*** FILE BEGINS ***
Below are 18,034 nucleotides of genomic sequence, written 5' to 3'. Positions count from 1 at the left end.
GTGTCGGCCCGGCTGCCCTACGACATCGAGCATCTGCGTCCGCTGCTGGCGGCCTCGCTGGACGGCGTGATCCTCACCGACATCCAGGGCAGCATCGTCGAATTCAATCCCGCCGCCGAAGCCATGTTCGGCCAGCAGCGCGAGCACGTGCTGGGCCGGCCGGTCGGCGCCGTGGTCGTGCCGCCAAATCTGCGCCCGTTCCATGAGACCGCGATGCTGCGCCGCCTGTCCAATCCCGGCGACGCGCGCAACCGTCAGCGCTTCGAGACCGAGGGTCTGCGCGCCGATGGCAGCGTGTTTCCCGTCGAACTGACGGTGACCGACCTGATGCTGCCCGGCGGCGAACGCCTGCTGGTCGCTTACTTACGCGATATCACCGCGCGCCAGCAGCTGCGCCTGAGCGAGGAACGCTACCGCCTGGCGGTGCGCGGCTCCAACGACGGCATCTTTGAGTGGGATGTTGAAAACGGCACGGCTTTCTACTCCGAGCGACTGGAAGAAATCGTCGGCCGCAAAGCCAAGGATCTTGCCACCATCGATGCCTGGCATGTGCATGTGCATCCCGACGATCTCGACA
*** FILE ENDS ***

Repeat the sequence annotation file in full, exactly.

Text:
Below are 18,034 nucleotides of genomic sequence, written 5' to 3'. Positions count from 1 at the left end.
GTGTCGGCCCGGCTGCCCTACGACATCGAGCATCTGCGTCCGCTGCTGGCGGCCTCGCTGGACGGCGTGATCCTCACCGACATCCAGGGCAGCATCGTCGAATTCAATCCCGCCGCCGAAGCCATGTTCGGCCAGCAGCGCGAGCACGTGCTGGGCCGGCCGGTCGGCGCCGTGGTCGTGCCGCCAAATCTGCGCCCGTTCCATGAGACCGCGATGCTGCGCCGCCTGTCCAATCCCGGCGACGCGCGCAACCGTCAGCGCTTCGAGACCGAGGGTCTGCGCGCCGATGGCAGCGTGTTTCCCGTCGAACTGACGGTGACCGACCTGATGCTGCCCGGCGGCGAACGCCTGCTGGTCGCTTACTTACGCGATATCACCGCGCGCCAGCAGCTGCGCCTGAGCGAGGAACGCTACCGCCTGGCGGTGCGCGGCTCCAACGACGGCATCTTTGAGTGGGATGTTGAAAACGGCACGGCTTTCTACTCCGAGCGACTGGAAGAAATCGTCGGCCGCAAAGCCAAGGATCTTGCCACCATCGATGCCTGGCATGTGCATGTGCATCCCGACGATCTCGACA